There are numerous and costly--and closed source--methods for recovery data from the Apple iPhone, iPod Touch, and iPad. If you are lucky enough to be part of Law Enforcement, then you have free access to Johnathan Zdziarski's tools and methodology (Thank you, Johnathan). But what to do if you don't have the proprietary tools, or they just don't work on the version of iOS you encounter?
Allow me to introduce the libimobiledevice project. It is a library that communicates to the aforementioned Apple devices, with the addition of Apple TV devices, but does not use any proprietary libraries, nor does it require jailbreaking to accomplish its goals. I'll let the description on the project home page take over from here: libimobiledevie "allows other software to easily access the device's filesystem, retrieve information about the device and it's internals, backup/restore the device, manage SpringBoard® icons, manage installed applications, retrieve addressbook/calendars/notes and bookmarks and (using libgpod) synchronize music and video to the device."
That said, it is not designed as a forensics tool. I may be characterizing it wrongly, but in short, it brings iTunes-like capabilities to Linux. It does not give full filesystem access to the device, just the media folder and sub folders. This means you can access the Photos and videos taken with the device, as well as access the music catalog through your file browser. But be careful--you have read/write access.
Best practice requires that you disable automounting in your system to avoid changing data on the device when you connect it to your system. This can be done in a Gnome desktop by using gconf-editor to disable automounting in nautilus ( apps | nautilus | preferences | media_automount [uncheck] ). It's a good idea to disable media_automount_open and enable media_autorun_never while you're at it. You won't find your iPhone with fdisk when you connect it, which might leave you wondering just how in the world you're going to mount it?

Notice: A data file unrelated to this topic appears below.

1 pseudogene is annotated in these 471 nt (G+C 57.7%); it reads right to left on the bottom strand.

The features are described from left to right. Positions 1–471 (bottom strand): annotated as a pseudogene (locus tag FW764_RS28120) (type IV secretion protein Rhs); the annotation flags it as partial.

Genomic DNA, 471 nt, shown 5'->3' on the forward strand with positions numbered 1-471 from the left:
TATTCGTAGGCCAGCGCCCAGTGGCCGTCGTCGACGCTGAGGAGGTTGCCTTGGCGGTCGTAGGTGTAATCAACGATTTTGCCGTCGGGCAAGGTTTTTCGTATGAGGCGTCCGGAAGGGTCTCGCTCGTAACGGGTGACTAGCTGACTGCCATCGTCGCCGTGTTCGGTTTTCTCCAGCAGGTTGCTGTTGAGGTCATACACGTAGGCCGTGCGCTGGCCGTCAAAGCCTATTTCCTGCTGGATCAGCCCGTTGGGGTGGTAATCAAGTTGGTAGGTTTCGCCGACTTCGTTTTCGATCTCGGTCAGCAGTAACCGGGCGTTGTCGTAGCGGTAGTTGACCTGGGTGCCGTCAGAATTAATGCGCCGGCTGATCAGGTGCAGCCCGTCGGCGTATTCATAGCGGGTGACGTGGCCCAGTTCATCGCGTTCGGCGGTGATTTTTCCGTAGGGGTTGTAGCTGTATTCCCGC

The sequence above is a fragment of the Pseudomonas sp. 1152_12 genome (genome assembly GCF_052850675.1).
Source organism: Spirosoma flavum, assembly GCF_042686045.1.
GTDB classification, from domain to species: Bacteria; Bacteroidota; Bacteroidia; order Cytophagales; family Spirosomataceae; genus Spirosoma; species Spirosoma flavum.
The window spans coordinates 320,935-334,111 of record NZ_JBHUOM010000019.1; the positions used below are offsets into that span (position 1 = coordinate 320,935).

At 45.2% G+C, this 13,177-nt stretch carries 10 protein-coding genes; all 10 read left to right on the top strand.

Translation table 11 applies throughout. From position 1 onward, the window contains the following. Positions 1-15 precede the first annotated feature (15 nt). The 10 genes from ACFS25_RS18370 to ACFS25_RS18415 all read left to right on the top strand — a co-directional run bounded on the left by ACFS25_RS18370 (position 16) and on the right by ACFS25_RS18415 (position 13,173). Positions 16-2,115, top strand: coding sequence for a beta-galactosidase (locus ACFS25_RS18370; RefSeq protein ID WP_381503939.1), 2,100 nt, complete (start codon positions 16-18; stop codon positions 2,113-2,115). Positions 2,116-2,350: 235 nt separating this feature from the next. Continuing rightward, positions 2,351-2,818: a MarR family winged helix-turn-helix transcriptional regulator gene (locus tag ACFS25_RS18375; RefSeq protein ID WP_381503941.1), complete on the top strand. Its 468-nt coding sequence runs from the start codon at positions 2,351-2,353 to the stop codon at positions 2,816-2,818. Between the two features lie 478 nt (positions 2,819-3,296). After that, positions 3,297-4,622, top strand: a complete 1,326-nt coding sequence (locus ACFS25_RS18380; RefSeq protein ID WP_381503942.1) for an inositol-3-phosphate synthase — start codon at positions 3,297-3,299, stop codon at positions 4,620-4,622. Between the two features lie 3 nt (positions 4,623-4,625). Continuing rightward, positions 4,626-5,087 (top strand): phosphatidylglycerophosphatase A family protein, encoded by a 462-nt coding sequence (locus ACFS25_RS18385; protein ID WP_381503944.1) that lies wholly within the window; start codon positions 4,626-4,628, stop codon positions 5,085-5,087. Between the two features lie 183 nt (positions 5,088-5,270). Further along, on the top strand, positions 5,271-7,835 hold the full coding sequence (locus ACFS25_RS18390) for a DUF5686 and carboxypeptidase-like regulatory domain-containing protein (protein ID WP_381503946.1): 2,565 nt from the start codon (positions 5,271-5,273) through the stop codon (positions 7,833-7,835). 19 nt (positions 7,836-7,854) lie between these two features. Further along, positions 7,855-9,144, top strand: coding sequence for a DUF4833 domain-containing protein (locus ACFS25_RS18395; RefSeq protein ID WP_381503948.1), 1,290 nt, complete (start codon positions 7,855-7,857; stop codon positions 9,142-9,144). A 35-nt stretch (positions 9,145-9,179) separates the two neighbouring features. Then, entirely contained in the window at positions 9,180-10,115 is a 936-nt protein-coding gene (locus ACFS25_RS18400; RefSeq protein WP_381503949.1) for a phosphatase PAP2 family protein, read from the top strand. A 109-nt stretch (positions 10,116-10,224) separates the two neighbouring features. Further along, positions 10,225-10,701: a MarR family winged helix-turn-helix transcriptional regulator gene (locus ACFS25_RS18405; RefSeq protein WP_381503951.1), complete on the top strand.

Libimobiledevice is incorporated into Ubuntu and Linux Mint Debian Edition (my preference) and uses the Gnome Virtual File System (GVFS) for mounting the Media folder of devices in the .gvfs/ folder of your home directory. But you've disabled automounting, so you need another method that allows read-only mounting. That's handled with ifuse, but you'll likely have to install it. With ifuse, the device can be mount read-only in a location you specifiy. The device is automatically identified unless you choose to identify the device by its UUID (only necessary if you have more than one device connected at a time). You mount with "ifuse [options] location", such as "iphone -o ro /mnt/analysis". If you happen to have a jailbroken device, then adding the '--root' parameter will give you full logical access to the user partition on the device.
Mounting with ifuse, on a device that has not been jailbroken, gives access to the same to the device as libimobiledevice through GVFS, only with write protection. Media files can be useful, as I indicated in an earlier post, but how does an investigator get to the meaty stuff, like SMS messages, call history, and the like?
Well, there are tools that have been built to use the imobiledevice library, aptly called imobiledevice-utils in the Debian package management system. The utilities consist of the following tools: idevicebackup, ideviceimagemounter, idevicescreenshot, ideviceenterrecovery, ideviceinfo, idevicesyslog, idevice_id, and idevicepair. Of particular interest are ideviceinfo, and idevicebackup.
The ideviceinfo tool displays data about the phone itself, including the device name, serial number, OS version, and phone number. Even locked phones provide useful data, though not as robust as an unlocked phone. The idevicebackup tool works like iTunes backup. It creates a device backup in a location specified by the user. idevicebackup2 is required for iOS 4.3. and above, but can only be obtained by building it from source, which is available through a link on the imobiledevice website. The backup includes photographs, videos, and databases from the device, including SMS messages, call history, address book, etc!
The files in an iPhone backup are renamed in hex and are referenced in two mbdb databases that index the original name, location and MAC times for the backup files. The mbdb_parse.py utility can be used to identify the files. I am working to modify mbdb_parse.py to automate renaming of the files, but the standard output can be used like an ls -lh output. The limitation of mbdb_parse.py is that it displays user/group values in hex and MAC times in unixepoch time. I have been able to modify the program to allow me to rename the files into their original names, but the program is not ready for release as yet.
I will cover forensic processing of the backup in a later post.
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